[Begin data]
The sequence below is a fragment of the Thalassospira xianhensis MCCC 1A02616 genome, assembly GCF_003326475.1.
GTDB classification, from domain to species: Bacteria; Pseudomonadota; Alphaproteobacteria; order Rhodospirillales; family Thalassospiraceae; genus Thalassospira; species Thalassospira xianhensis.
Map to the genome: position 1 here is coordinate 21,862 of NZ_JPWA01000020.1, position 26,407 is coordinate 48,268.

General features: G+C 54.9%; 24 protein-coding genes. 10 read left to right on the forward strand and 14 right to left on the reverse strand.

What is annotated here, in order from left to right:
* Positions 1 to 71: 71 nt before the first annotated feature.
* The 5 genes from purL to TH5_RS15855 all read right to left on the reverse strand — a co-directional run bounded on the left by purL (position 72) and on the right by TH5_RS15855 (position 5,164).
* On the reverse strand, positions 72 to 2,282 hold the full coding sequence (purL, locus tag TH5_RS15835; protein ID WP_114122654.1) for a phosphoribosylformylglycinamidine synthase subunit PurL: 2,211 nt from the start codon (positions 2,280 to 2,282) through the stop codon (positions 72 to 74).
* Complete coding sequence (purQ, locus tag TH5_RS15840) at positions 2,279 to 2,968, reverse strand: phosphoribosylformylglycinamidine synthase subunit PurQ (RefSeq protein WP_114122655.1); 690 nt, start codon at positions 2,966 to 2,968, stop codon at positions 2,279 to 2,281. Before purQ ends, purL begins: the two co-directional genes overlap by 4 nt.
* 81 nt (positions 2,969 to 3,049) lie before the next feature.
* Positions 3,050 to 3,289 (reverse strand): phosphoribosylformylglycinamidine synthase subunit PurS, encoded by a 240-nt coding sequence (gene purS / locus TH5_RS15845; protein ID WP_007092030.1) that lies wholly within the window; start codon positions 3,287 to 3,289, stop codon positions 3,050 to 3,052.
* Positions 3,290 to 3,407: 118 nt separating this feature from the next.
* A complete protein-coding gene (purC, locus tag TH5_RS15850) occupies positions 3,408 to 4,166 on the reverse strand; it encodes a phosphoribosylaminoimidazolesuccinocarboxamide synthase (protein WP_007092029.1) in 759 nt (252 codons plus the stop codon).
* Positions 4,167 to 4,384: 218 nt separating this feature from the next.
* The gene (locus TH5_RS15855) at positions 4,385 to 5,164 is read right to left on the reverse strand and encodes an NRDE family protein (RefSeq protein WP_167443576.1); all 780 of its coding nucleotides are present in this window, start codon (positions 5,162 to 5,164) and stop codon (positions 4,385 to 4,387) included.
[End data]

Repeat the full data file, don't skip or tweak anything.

The sequence below is a fragment of the Thalassospira xianhensis MCCC 1A02616 genome, assembly GCF_003326475.1.
GTDB classification, from domain to species: Bacteria; Pseudomonadota; Alphaproteobacteria; order Rhodospirillales; family Thalassospiraceae; genus Thalassospira; species Thalassospira xianhensis.
Map to the genome: position 1 here is coordinate 21,862 of NZ_JPWA01000020.1, position 26,407 is coordinate 48,268.

General features: G+C 54.9%; 24 protein-coding genes. 10 read left to right on the forward strand and 14 right to left on the reverse strand.

What is annotated here, in order from left to right:
* Positions 1 to 71: 71 nt before the first annotated feature.
* The 5 genes from purL to TH5_RS15855 all read right to left on the reverse strand — a co-directional run bounded on the left by purL (position 72) and on the right by TH5_RS15855 (position 5,164).
* On the reverse strand, positions 72 to 2,282 hold the full coding sequence (purL, locus tag TH5_RS15835; protein ID WP_114122654.1) for a phosphoribosylformylglycinamidine synthase subunit PurL: 2,211 nt from the start codon (positions 2,280 to 2,282) through the stop codon (positions 72 to 74).
* Complete coding sequence (purQ, locus tag TH5_RS15840) at positions 2,279 to 2,968, reverse strand: phosphoribosylformylglycinamidine synthase subunit PurQ (RefSeq protein WP_114122655.1); 690 nt, start codon at positions 2,966 to 2,968, stop codon at positions 2,279 to 2,281. Before purQ ends, purL begins: the two co-directional genes overlap by 4 nt.
* 81 nt (positions 2,969 to 3,049) lie before the next feature.
* Positions 3,050 to 3,289 (reverse strand): phosphoribosylformylglycinamidine synthase subunit PurS, encoded by a 240-nt coding sequence (gene purS / locus TH5_RS15845; protein ID WP_007092030.1) that lies wholly within the window; start codon positions 3,287 to 3,289, stop codon positions 3,050 to 3,052.
* Positions 3,290 to 3,407: 118 nt separating this feature from the next.
* A complete protein-coding gene (purC, locus tag TH5_RS15850) occupies positions 3,408 to 4,166 on the reverse strand; it encodes a phosphoribosylaminoimidazolesuccinocarboxamide synthase (protein WP_007092029.1) in 759 nt (252 codons plus the stop codon).
* Positions 4,167 to 4,384: 218 nt separating this feature from the next.
* The gene (locus TH5_RS15855) at positions 4,385 to 5,164 is read right to left on the reverse strand and encodes an NRDE family protein (RefSeq protein WP_167443576.1); all 780 of its coding nucleotides are present in this window, start codon (positions 5,162 to 5,164) and stop codon (positions 4,385 to 4,387) included.